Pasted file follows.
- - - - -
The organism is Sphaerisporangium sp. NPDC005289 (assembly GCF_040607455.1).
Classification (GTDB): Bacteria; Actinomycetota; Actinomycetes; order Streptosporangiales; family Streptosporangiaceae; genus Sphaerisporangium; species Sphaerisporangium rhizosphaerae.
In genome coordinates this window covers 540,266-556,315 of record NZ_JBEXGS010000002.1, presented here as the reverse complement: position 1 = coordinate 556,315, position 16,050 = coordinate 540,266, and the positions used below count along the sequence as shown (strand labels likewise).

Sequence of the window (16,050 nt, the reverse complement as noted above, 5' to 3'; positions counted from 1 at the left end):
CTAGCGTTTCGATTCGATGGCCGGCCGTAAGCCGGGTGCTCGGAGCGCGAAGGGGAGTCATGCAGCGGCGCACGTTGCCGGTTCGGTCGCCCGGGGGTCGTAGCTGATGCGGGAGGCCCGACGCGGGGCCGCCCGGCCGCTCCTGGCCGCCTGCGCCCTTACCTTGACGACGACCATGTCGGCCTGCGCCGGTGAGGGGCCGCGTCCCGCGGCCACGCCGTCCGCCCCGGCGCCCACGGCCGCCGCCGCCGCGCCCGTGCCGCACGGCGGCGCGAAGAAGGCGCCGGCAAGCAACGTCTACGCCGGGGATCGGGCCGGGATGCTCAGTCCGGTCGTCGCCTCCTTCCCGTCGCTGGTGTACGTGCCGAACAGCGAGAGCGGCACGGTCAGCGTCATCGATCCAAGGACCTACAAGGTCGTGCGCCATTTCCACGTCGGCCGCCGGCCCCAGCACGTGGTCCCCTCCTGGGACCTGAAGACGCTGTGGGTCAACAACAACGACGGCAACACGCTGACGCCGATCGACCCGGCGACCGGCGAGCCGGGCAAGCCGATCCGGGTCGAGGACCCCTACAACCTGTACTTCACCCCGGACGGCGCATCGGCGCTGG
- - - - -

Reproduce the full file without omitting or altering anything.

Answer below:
The organism is Sphaerisporangium sp. NPDC005289 (assembly GCF_040607455.1).
Classification (GTDB): Bacteria; Actinomycetota; Actinomycetes; order Streptosporangiales; family Streptosporangiaceae; genus Sphaerisporangium; species Sphaerisporangium rhizosphaerae.
In genome coordinates this window covers 540,266-556,315 of record NZ_JBEXGS010000002.1, presented here as the reverse complement: position 1 = coordinate 556,315, position 16,050 = coordinate 540,266, and the positions used below count along the sequence as shown (strand labels likewise).

Sequence of the window (16,050 nt, the reverse complement as noted above, 5' to 3'; positions counted from 1 at the left end):
CTAGCGTTTCGATTCGATGGCCGGCCGTAAGCCGGGTGCTCGGAGCGCGAAGGGGAGTCATGCAGCGGCGCACGTTGCCGGTTCGGTCGCCCGGGGGTCGTAGCTGATGCGGGAGGCCCGACGCGGGGCCGCCCGGCCGCTCCTGGCCGCCTGCGCCCTTACCTTGACGACGACCATGTCGGCCTGCGCCGGTGAGGGGCCGCGTCCCGCGGCCACGCCGTCCGCCCCGGCGCCCACGGCCGCCGCCGCCGCGCCCGTGCCGCACGGCGGCGCGAAGAAGGCGCCGGCAAGCAACGTCTACGCCGGGGATCGGGCCGGGATGCTCAGTCCGGTCGTCGCCTCCTTCCCGTCGCTGGTGTACGTGCCGAACAGCGAGAGCGGCACGGTCAGCGTCATCGATCCAAGGACCTACAAGGTCGTGCGCCATTTCCACGTCGGCCGCCGGCCCCAGCACGTGGTCCCCTCCTGGGACCTGAAGACGCTGTGGGTCAACAACAACGACGGCAACACGCTGACGCCGATCGACCCGGCGACCGGCGAGCCGGGCAAGCCGATCCGGGTCGAGGACCCCTACAACCTGTACTTCACCCCGGACGGCGCATCGGCGCTGG